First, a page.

Tag: SpriteKit

Keep the Player on the Screen with SpriteKit Constraints

If you have a game where the scene doesn’t scroll, you want to prevent the player from moving off the screen. SpriteKit constraints provide a nice way to keep the player on the screen at all times.

Creating a Position Constraint

Start by creating a range that specifies the lower and upper limits for a sprite’s position. Call the SKRange initializer and supply the lower and upper limits. The initializer for SKRange takes floating point values. You will get a compiler error if you supply integers, such as the following:

After creating the range, call the SKConstraint class function positionX or positionY and supply the range.

The SKConstraint class has two positionX functions. One version constrains the sprite’s x value. The other version constrains both the x and y values. I’m not sure why they didn’t name the other version positionXY.

After creating the constraints, add them to the sprite by setting its constraints property. The constraints property takes an array of constraints.

Constraint Example

Suppose you have a brick breaking game where the paddle moves horizontally. The following code creates a constraint to prevent the paddle from moving off the screen:

Keeping the Sprite Completely on the Screen

One issue with the code listing from last section is half of the paddle may move off the screen. If you want to prevent any part of the sprite from going off the screen, you must account for the sprite’s size when setting the range.

Why can part of the sprite move off the screen with the code from the last section? SpriteKit uses the center of the sprite to determine its position. Suppose the player moves left. The sprite will keep going left until the center of the sprite reaches zero. Because the sprite can move left until its center is at the left edge of the screen, half the sprite can move off the screen.

To keep the sprite completely on screen, set the lower range limit to be half the sprite’s width (or height for vertical constraints). Set the upper limit to be the edge of the screen minus the lower limit.

The following code prevents any part of the paddle from moving off the screen:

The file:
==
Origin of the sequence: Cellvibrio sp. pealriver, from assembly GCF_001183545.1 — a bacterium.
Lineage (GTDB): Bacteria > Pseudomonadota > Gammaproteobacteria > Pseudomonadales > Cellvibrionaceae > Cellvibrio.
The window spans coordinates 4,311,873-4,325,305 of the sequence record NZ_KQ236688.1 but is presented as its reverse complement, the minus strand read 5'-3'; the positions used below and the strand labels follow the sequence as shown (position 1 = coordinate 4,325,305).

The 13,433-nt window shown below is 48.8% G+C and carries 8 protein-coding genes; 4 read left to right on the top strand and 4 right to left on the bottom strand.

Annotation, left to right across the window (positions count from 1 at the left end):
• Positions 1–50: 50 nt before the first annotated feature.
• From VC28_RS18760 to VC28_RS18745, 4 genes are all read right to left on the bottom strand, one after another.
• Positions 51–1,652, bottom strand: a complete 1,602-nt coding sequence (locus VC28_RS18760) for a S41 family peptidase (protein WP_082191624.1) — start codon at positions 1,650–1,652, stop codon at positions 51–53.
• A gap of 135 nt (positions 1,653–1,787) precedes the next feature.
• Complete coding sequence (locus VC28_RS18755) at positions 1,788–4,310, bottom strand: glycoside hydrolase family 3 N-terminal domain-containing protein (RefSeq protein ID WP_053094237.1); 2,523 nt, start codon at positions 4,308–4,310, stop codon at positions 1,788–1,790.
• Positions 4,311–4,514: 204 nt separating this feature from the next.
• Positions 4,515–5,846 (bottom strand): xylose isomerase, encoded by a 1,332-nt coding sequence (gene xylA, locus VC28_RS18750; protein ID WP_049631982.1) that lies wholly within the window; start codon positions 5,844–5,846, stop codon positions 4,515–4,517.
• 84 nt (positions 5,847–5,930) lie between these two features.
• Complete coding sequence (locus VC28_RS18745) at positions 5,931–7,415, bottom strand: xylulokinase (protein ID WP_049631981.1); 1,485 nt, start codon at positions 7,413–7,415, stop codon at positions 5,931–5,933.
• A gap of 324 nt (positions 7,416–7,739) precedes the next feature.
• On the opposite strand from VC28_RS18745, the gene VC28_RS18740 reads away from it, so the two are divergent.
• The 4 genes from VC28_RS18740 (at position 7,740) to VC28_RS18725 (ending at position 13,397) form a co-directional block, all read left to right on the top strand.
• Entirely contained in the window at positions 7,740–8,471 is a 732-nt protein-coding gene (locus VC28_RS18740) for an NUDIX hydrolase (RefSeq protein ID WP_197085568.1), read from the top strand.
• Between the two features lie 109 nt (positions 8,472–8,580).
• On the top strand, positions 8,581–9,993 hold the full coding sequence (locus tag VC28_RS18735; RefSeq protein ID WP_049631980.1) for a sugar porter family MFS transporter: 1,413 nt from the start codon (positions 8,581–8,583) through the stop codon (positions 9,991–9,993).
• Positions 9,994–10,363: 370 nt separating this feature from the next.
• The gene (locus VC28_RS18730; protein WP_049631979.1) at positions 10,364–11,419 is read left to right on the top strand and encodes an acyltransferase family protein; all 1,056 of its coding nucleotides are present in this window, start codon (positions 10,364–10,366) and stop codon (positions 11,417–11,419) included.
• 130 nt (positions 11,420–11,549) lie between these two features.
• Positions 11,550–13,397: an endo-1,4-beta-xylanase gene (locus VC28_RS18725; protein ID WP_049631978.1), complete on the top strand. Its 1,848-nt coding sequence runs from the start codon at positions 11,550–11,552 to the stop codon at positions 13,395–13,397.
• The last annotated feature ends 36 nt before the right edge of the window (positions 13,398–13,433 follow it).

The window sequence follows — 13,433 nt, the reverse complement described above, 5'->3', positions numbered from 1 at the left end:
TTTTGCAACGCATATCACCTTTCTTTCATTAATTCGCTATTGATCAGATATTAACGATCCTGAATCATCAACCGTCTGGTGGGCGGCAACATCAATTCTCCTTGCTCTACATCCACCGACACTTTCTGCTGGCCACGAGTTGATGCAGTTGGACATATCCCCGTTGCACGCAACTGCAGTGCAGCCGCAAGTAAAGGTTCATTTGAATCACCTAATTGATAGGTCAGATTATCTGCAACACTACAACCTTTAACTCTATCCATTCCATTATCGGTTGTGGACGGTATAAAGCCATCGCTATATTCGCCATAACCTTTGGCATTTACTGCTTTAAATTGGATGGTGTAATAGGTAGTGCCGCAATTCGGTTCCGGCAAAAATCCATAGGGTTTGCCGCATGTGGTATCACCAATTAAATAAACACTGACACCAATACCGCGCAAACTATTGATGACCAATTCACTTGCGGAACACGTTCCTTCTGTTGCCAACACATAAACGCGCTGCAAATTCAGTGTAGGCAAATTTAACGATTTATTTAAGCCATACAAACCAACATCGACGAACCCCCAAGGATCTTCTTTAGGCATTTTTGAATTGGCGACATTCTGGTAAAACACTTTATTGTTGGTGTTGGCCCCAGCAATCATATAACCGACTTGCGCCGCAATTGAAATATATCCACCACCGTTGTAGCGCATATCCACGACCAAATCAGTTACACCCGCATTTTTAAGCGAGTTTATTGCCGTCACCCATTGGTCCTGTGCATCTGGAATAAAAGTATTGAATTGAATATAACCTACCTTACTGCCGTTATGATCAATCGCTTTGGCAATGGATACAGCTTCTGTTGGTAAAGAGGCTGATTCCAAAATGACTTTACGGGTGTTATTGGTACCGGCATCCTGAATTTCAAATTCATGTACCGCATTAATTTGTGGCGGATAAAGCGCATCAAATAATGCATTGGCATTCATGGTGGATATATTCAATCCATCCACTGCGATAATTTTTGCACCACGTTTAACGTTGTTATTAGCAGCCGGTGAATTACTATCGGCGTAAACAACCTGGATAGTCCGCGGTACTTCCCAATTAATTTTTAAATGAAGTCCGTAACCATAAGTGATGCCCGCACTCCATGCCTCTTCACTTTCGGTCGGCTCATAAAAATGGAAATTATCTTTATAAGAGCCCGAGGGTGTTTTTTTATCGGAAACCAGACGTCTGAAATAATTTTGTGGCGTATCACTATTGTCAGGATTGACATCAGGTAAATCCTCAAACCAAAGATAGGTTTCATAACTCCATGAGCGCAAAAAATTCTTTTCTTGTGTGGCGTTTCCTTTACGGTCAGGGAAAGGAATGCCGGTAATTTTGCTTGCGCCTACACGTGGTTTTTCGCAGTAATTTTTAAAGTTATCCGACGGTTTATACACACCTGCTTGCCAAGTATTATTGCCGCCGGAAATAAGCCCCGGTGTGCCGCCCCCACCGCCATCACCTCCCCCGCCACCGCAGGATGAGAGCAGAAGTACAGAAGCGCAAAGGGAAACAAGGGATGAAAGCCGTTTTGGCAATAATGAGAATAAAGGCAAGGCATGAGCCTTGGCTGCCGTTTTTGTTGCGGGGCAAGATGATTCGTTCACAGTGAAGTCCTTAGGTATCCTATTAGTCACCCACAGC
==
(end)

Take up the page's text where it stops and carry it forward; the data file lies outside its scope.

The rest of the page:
Full Example

I have an example on GitHub that demonstrates keeping the player on the screen in a simple game.

The placePlayer function in the GameScene class has the code to keep the player from going off the screen.

Generating Random Numbers in Swift with GameplayKit

Many games have a need to generate random numbers. If you are making an iOS game with SpriteKit, the GameplayKit framework has classes for generating random numbers.

Generating random numbers has two steps.

  1. Create a random number generator
  2. Generate a random number

Creating a Random Number Generator

Create an instance of GKRandomDistribution, which is GameplayKit’s class for generating random numbers. Supply the low and high values to define the range of numbers the generator can generate.

The following code demonstrates how to create a random number generator for rolling a die:

Generating a Random Number

After creating the random number generator, you can use it to generate random numbers. Call the generator’s nextInt function to generate a random number.

The following code simulates a die roll:

Example

I have a simple game prototype on GitHub that spawns objects at random starting points.

The spawnFood function in the GameScene.swift file has the random number code.

Adding a Texture to a Sprite in SpriteKit

When you add a sprite to a SpriteKit scene from the scene editor, the only option is to create a sprite with a single color. A sprite with one color is OK for prototyping. But you’re going to eventually need to use real images for your sprite. Textures are the way to apply an image to a sprite so it looks like a spaceship, car, person, animal, or whatever your game needs. In this article you’ll learn how to add textures to your SpriteKit project and apply a texture to a sprite.

Add the Images to the Project